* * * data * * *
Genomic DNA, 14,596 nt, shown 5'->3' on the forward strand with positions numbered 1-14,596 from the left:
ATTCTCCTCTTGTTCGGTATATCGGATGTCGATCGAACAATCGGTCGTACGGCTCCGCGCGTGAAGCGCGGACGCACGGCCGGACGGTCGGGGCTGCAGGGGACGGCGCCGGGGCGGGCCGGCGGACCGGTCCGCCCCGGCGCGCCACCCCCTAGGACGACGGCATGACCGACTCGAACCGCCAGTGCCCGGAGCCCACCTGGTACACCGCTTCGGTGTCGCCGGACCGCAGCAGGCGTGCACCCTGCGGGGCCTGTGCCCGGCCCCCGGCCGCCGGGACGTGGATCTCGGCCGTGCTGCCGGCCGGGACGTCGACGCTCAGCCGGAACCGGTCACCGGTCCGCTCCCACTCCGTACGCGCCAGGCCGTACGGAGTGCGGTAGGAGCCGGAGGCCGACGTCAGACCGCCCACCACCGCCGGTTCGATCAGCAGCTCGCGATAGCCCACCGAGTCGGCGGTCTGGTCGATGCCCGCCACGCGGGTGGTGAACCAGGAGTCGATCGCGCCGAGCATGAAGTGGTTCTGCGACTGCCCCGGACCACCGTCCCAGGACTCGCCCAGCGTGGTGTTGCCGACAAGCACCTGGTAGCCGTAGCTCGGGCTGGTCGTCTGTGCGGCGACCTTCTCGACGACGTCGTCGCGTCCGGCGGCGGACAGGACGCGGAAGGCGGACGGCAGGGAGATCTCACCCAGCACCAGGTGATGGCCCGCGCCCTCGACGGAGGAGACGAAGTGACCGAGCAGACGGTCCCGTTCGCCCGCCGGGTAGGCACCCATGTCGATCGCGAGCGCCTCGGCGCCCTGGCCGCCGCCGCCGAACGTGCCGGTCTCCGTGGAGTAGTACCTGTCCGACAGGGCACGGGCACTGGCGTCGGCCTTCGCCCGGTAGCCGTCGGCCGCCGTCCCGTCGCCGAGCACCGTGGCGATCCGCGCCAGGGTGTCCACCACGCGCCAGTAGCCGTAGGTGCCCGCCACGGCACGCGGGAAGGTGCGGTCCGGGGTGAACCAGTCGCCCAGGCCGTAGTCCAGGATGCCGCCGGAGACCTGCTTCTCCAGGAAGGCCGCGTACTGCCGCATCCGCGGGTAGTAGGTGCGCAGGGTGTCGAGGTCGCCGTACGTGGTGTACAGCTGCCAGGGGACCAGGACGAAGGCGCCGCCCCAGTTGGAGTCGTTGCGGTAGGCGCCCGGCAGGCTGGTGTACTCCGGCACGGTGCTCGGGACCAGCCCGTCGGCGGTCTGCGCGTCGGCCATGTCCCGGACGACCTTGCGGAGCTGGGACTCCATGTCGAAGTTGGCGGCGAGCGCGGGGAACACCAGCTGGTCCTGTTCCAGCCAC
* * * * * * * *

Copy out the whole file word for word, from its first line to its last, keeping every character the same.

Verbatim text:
Genomic DNA, 14,596 nt, shown 5'->3' on the forward strand with positions numbered 1-14,596 from the left:
ATTCTCCTCTTGTTCGGTATATCGGATGTCGATCGAACAATCGGTCGTACGGCTCCGCGCGTGAAGCGCGGACGCACGGCCGGACGGTCGGGGCTGCAGGGGACGGCGCCGGGGCGGGCCGGCGGACCGGTCCGCCCCGGCGCGCCACCCCCTAGGACGACGGCATGACCGACTCGAACCGCCAGTGCCCGGAGCCCACCTGGTACACCGCTTCGGTGTCGCCGGACCGCAGCAGGCGTGCACCCTGCGGGGCCTGTGCCCGGCCCCCGGCCGCCGGGACGTGGATCTCGGCCGTGCTGCCGGCCGGGACGTCGACGCTCAGCCGGAACCGGTCACCGGTCCGCTCCCACTCCGTACGCGCCAGGCCGTACGGAGTGCGGTAGGAGCCGGAGGCCGACGTCAGACCGCCCACCACCGCCGGTTCGATCAGCAGCTCGCGATAGCCCACCGAGTCGGCGGTCTGGTCGATGCCCGCCACGCGGGTGGTGAACCAGGAGTCGATCGCGCCGAGCATGAAGTGGTTCTGCGACTGCCCCGGACCACCGTCCCAGGACTCGCCCAGCGTGGTGTTGCCGACAAGCACCTGGTAGCCGTAGCTCGGGCTGGTCGTCTGTGCGGCGACCTTCTCGACGACGTCGTCGCGTCCGGCGGCGGACAGGACGCGGAAGGCGGACGGCAGGGAGATCTCACCCAGCACCAGGTGATGGCCCGCGCCCTCGACGGAGGAGACGAAGTGACCGAGCAGACGGTCCCGTTCGCCCGCCGGGTAGGCACCCATGTCGATCGCGAGCGCCTCGGCGCCCTGGCCGCCGCCGCCGAACGTGCCGGTCTCCGTGGAGTAGTACCTGTCCGACAGGGCACGGGCACTGGCGTCGGCCTTCGCCCGGTAGCCGTCGGCCGCCGTCCCGTCGCCGAGCACCGTGGCGATCCGCGCCAGGGTGTCCACCACGCGCCAGTAGCCGTAGGTGCCCGCCACGGCACGCGGGAAGGTGCGGTCCGGGGTGAACCAGTCGCCCAGGCCGTAGTCCAGGATGCCGCCGGAGACCTGCTTCTCCAGGAAGGCCGCGTACTGCCGCATCCGCGGGTAGTAGGTGCGCAGGGTGTCGAGGTCGCCGTACGTGGTGTACAGCTGCCAGGGGACCAGGACGAAGGCGCCGCCCCAGTTGGAGTCGTTGCGGTAGGCGCCCGGCAGGCTGGTGTACTCCGGCACGGTGCTCGGGACCAGCCCGTCGGCGGTCTGCGCGTCGGCCATGTCCCGGACGACCTTGCGGAGCTGGGACTCCATGTCGAAGTTGGCGGCGAGCGCGGGGAACACCAGCTGGTCCTGTTCCAGCCAC